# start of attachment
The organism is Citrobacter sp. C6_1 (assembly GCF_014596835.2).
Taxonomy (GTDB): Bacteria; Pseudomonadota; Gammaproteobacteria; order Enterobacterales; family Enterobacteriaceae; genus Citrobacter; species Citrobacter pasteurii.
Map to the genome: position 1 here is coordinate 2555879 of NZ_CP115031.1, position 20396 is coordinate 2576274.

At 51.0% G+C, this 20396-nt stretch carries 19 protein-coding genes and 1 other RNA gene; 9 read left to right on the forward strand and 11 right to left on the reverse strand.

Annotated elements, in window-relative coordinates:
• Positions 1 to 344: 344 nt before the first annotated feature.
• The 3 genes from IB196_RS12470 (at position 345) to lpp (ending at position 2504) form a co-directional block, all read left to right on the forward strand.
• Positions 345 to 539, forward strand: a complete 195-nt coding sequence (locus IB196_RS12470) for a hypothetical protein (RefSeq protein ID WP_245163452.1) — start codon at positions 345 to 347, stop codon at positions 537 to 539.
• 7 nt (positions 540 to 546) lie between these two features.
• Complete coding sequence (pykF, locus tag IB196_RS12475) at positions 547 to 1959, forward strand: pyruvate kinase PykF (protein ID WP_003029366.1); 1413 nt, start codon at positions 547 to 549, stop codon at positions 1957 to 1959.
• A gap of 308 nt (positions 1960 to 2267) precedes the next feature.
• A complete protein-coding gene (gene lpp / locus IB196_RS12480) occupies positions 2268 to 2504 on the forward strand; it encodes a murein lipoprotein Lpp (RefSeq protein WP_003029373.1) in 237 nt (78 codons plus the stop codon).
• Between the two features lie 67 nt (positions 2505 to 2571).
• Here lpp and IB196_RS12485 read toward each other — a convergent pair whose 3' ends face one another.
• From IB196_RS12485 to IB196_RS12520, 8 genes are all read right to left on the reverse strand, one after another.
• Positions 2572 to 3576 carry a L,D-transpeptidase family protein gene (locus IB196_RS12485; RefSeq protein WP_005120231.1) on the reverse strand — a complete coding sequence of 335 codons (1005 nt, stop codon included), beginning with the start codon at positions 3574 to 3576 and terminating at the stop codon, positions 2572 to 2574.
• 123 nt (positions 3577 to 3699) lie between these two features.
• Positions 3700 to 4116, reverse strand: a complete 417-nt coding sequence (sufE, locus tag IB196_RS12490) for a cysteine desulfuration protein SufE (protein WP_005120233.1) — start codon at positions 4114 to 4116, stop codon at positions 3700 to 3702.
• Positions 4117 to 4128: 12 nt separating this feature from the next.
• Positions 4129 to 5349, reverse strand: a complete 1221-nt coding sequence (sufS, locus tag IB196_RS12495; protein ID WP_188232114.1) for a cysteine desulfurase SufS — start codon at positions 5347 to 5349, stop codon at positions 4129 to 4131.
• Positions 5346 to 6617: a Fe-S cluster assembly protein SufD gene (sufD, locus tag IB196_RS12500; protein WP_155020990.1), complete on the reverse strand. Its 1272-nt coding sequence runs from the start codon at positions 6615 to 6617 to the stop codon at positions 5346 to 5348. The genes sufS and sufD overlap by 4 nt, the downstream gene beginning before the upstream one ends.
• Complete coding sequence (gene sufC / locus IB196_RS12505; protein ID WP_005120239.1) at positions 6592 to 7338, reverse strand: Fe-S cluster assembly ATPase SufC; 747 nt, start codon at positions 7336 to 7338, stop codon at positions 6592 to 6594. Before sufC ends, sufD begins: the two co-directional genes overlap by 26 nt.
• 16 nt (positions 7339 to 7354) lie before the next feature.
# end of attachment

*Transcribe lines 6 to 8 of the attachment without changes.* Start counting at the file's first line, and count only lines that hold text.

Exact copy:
• Positions 1 to 344: 344 nt before the first annotated feature.
• The 3 genes from IB196_RS12470 (at position 345) to lpp (ending at position 2504) form a co-directional block, all read left to right on the forward strand.
• Positions 345 to 539, forward strand: a complete 195-nt coding sequence (locus IB196_RS12470) for a hypothetical protein (RefSeq protein ID WP_245163452.1) — start codon at positions 345 to 347, stop codon at positions 537 to 539.